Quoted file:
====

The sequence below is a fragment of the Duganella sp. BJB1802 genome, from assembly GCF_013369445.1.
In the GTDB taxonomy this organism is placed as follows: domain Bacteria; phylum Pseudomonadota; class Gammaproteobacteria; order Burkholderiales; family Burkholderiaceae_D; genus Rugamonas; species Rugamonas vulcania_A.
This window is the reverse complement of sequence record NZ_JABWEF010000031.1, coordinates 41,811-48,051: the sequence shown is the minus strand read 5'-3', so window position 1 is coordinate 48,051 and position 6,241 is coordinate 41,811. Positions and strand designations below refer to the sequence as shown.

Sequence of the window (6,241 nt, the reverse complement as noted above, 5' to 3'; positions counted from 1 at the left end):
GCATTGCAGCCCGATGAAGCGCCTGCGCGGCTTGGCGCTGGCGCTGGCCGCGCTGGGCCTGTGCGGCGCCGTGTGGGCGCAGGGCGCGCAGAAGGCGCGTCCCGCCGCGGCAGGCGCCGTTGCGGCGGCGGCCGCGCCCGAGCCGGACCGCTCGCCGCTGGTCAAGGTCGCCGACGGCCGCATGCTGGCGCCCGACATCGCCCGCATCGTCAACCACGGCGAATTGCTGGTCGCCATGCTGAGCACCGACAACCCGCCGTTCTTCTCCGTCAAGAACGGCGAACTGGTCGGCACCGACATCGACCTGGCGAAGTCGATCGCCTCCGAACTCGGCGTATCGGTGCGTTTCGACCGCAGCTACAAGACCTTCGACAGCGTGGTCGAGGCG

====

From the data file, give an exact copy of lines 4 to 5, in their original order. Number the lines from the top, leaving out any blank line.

Sequence of the window (6,241 nt, the reverse complement as noted above, 5' to 3'; positions counted from 1 at the left end):
GCATTGCAGCCCGATGAAGCGCCTGCGCGGCTTGGCGCTGGCGCTGGCCGCGCTGGGCCTGTGCGGCGCCGTGTGGGCGCAGGGCGCGCAGAAGGCGCGTCCCGCCGCGGCAGGCGCCGTTGCGGCGGCGGCCGCGCCCGAGCCGGACCGCTCGCCGCTGGTCAAGGTCGCCGACGGCCGCATGCTGGCGCCCGACATCGCCCGCATCGTCAACCACGGCGAATTGCTGGTCGCCATGCTGAGCACCGACAACCCGCCGTTCTTCTCCGTCAAGAACGGCGAACTGGTCGGCACCGACATCGACCTGGCGAAGTCGATCGCCTCCGAACTCGGCGTATCGGTGCGTTTCGACCGCAGCTACAAGACCTTCGACAGCGTGGTCGAGGCG